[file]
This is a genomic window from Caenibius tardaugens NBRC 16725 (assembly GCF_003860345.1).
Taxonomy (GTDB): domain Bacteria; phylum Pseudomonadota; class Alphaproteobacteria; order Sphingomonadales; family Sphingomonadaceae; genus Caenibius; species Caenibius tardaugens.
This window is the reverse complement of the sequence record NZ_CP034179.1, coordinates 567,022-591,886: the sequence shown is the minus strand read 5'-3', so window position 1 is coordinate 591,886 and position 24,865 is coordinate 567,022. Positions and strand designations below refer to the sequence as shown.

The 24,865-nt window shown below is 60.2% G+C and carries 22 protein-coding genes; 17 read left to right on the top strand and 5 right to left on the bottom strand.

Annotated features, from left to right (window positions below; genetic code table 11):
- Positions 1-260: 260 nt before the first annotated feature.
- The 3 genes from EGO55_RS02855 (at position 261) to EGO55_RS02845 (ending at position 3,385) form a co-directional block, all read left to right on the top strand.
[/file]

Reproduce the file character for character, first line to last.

This is a genomic window from Caenibius tardaugens NBRC 16725 (assembly GCF_003860345.1).
Taxonomy (GTDB): domain Bacteria; phylum Pseudomonadota; class Alphaproteobacteria; order Sphingomonadales; family Sphingomonadaceae; genus Caenibius; species Caenibius tardaugens.
This window is the reverse complement of the sequence record NZ_CP034179.1, coordinates 567,022-591,886: the sequence shown is the minus strand read 5'-3', so window position 1 is coordinate 591,886 and position 24,865 is coordinate 567,022. Positions and strand designations below refer to the sequence as shown.

The 24,865-nt window shown below is 60.2% G+C and carries 22 protein-coding genes; 17 read left to right on the top strand and 5 right to left on the bottom strand.

Annotated features, from left to right (window positions below; genetic code table 11):
- Positions 1-260: 260 nt before the first annotated feature.
- The 3 genes from EGO55_RS02855 (at position 261) to EGO55_RS02845 (ending at position 3,385) form a co-directional block, all read left to right on the top strand.